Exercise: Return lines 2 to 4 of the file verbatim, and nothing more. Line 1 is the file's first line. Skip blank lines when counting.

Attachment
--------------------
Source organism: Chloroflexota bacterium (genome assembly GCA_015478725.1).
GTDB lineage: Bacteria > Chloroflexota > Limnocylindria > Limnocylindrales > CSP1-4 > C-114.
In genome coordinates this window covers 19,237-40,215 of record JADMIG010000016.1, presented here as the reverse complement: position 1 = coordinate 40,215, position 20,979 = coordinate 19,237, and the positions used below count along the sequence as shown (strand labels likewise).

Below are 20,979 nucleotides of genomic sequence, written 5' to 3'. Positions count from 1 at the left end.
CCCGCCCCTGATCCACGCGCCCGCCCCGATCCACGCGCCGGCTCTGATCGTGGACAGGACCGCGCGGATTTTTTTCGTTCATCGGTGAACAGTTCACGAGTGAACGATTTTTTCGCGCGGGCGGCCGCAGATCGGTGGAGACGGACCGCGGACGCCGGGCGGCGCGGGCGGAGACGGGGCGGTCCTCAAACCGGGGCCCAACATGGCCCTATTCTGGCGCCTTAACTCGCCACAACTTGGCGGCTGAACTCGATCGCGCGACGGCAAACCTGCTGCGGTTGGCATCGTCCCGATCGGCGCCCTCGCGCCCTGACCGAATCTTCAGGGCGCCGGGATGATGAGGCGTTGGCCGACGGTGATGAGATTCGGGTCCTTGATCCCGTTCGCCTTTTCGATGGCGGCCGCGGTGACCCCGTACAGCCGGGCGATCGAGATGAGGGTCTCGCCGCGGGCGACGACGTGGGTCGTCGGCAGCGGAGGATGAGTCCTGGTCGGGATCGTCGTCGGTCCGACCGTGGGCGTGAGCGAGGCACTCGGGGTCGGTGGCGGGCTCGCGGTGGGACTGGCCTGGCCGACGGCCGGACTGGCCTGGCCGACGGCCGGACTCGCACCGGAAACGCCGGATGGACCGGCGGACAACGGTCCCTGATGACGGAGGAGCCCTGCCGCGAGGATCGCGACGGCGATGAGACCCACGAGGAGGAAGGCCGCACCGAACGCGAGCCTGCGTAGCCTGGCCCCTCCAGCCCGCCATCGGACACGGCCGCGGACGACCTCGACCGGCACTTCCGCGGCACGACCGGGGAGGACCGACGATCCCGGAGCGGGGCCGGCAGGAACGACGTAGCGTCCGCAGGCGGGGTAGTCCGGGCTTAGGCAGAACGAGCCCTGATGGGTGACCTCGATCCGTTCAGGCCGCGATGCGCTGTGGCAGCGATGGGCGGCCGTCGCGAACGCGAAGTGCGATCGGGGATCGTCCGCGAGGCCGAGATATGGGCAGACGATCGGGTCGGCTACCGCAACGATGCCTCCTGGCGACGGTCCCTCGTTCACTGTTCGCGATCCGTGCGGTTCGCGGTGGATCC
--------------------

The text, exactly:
GTDB lineage: Bacteria > Chloroflexota > Limnocylindria > Limnocylindrales > CSP1-4 > C-114.
In genome coordinates this window covers 19,237-40,215 of record JADMIG010000016.1, presented here as the reverse complement: position 1 = coordinate 40,215, position 20,979 = coordinate 19,237, and the positions used below count along the sequence as shown (strand labels likewise).

Below are 20,979 nucleotides of genomic sequence, written 5' to 3'. Positions count from 1 at the left end.